The next morning the four of were picked up from our hotel for a cooking course, which we booked only an hour before. Emily and I did a cooking course in Chiang Mai, Thailand earlier in the year [which you can read about here], which was great, so we were excited to learn to cook some Vietnamese food. The cooking course was at OM/One Moment Restaurant.
We were given Vietnamese hats to wear and were taken to the market to buy items to cook with. The guide was showing us all sorts of items to explain what they were. This was sometimes interesting, but many times he was holding up things which were very clear what they were, including things like chopsticks. Perhaps we look stupid! The guide and a chef showed us how to make spring rolls, a mango, papaya and meat/veggie salad and a lemongrass and chill chicken stir fry [and tofu option for me]. It was all very delicious and we enjoyed eating the amazing food we had cooked on the restaurant balcony. We were given a fancy vegetable peeler as a souvenir of the course and they e-mailed us the recipes, so we can recreate them for friends in the future. It was lovely doing the course with the four of us, which was a completely different experience than cooking with at least 30 other people in Chiang Mai, which was great too.
The following day we hired bikes and cycled to the beach. This was a 20-30 minute cycle in a straight line from our guest house, directly to the sea, which was pretty convenient! No confusing road signs to contend with. We paid a small amount to safely park our bikes and used sun loungers and a parasol for free, on the basis that we then bought very reasonably priced food from the restaurant next door for lunch. The sea was VERY choppy, so you only had to be standing knee-deep to be repeatedly smashed by the big waves. It was quite fun, but not very relaxing. It was unusual, as all the other beaches we have visited in Asia have been very calm.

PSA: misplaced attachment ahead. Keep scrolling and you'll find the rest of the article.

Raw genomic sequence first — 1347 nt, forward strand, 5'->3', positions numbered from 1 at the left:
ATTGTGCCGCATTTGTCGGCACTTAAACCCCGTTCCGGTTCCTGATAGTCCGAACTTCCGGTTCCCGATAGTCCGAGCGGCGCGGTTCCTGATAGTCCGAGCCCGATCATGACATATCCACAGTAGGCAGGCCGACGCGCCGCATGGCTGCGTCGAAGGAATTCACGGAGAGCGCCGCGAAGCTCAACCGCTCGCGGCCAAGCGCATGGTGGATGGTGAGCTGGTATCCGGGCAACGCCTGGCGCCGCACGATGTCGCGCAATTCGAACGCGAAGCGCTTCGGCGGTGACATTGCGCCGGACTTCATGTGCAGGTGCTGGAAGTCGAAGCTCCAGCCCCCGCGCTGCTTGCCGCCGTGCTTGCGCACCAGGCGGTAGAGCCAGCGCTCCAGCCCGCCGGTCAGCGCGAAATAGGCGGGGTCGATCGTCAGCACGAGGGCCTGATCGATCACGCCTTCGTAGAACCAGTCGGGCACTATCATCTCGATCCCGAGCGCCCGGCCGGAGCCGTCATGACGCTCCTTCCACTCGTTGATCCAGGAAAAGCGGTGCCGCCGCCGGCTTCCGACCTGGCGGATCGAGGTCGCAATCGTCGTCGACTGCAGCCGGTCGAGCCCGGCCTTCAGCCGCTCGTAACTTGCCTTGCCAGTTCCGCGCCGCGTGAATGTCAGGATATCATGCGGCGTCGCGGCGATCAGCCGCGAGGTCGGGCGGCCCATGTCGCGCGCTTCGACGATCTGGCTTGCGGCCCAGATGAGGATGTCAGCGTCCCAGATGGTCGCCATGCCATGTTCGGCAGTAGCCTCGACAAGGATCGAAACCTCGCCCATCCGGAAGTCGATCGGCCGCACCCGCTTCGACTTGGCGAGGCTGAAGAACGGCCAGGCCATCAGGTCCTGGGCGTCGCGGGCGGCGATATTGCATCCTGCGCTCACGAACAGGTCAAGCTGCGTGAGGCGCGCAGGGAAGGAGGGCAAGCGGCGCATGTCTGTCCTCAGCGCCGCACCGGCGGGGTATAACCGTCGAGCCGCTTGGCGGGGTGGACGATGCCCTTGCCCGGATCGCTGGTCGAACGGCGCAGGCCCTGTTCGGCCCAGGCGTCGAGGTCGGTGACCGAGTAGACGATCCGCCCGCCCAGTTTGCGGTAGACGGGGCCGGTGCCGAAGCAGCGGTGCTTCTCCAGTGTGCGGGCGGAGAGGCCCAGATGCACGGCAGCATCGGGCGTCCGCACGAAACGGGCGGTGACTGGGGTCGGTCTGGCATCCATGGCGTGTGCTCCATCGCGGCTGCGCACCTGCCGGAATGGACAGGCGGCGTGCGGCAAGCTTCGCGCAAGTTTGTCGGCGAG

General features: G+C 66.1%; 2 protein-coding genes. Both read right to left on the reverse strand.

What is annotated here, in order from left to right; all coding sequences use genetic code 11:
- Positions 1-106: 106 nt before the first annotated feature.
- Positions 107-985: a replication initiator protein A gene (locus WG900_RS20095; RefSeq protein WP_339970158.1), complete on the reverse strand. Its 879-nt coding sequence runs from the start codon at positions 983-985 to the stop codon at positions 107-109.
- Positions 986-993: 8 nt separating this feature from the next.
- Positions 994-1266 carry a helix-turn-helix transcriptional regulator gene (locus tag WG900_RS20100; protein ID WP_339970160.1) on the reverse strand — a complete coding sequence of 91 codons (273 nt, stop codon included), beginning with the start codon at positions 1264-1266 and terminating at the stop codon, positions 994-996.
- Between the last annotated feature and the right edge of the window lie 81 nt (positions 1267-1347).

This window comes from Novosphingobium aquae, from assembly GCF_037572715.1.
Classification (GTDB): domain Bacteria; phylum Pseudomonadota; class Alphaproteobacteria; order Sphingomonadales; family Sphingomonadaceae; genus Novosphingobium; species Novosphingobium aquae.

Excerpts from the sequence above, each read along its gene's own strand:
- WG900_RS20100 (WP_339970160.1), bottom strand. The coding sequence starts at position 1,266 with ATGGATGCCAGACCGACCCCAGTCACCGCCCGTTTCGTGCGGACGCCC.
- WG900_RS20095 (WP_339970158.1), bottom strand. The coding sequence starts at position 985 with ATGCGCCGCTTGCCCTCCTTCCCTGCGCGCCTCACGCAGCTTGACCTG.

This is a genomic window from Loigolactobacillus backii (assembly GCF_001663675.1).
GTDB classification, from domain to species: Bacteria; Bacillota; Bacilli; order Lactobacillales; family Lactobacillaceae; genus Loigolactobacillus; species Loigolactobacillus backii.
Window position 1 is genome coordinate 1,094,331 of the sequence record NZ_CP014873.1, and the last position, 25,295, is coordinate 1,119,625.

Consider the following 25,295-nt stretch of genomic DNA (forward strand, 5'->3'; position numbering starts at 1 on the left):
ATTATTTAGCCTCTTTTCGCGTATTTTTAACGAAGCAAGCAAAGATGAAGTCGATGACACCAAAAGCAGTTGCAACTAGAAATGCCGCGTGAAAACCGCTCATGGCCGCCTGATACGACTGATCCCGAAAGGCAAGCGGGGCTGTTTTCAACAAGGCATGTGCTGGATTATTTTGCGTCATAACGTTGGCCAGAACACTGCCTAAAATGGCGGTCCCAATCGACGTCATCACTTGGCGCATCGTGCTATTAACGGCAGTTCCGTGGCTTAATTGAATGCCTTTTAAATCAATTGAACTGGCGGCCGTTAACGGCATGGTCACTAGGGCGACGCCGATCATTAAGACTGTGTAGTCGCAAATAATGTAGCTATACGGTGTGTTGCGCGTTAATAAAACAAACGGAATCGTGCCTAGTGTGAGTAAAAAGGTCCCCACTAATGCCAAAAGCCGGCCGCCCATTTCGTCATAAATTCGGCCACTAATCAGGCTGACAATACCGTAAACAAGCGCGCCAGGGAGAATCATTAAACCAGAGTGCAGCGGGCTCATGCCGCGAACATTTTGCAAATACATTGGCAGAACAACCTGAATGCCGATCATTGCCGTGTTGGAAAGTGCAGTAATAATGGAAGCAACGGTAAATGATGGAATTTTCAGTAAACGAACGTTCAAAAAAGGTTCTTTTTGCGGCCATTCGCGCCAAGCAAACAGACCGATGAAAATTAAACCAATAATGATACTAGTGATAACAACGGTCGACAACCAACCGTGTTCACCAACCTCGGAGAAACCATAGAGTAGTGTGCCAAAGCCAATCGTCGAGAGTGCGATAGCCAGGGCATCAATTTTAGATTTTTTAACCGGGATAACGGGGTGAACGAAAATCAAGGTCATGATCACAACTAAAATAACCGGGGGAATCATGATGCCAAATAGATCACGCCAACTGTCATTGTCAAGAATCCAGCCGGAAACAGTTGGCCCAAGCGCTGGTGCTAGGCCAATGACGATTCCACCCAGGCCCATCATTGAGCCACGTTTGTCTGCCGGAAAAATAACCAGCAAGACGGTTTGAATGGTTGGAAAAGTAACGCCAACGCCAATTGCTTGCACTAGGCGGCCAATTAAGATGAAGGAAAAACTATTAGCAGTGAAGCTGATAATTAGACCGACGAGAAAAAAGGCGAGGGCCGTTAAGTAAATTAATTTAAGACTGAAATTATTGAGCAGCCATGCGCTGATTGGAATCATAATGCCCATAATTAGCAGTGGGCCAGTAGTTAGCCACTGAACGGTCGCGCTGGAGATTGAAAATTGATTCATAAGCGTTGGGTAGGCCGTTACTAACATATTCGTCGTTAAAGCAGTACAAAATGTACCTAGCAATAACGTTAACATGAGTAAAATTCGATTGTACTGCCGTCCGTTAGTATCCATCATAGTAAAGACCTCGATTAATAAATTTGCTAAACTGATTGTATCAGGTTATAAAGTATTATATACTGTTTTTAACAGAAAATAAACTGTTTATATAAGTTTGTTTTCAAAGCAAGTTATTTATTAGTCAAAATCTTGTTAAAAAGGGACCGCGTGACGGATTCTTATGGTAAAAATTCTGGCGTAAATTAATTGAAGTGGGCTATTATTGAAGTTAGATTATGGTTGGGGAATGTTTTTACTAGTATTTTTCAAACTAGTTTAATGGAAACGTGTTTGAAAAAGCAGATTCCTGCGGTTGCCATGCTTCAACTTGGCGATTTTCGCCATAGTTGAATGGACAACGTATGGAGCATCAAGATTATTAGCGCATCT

The old town area [all along the riverside] in Hoi An has lots of tourist attractions to visit. You can buy a pass to visit your choice of five of the attractions. which costs 100,000 VND [5 USD / 3 GBP]. We visited the Chinese Meeting House, which was very beautifully decorated, along with the Japanese Covered Bridge. We also visited a traditional Vietnamese house and a local museum, both of which were very boring and brief visits! As we learned during our visit, it's hard to believe that the buildings all along the riverside regularly flood during the annual rainy season, often up to head height on the ground floor. Everything is moved up to the top floors and they use boats for access.
Japanese Covered Bridge
Chinese Meeting House
The whole town has a really lovely feel about it and we really enjoyed our four-day stay there. There was plenty to do and there were other day trips we could have done to extend our stay if we had wanted to stay longer. There were also a huge number of lovely places to eat and drink, along with plenty of interesting shops and market stalls.
Hoi An is one of the best places we've visited on our travels :)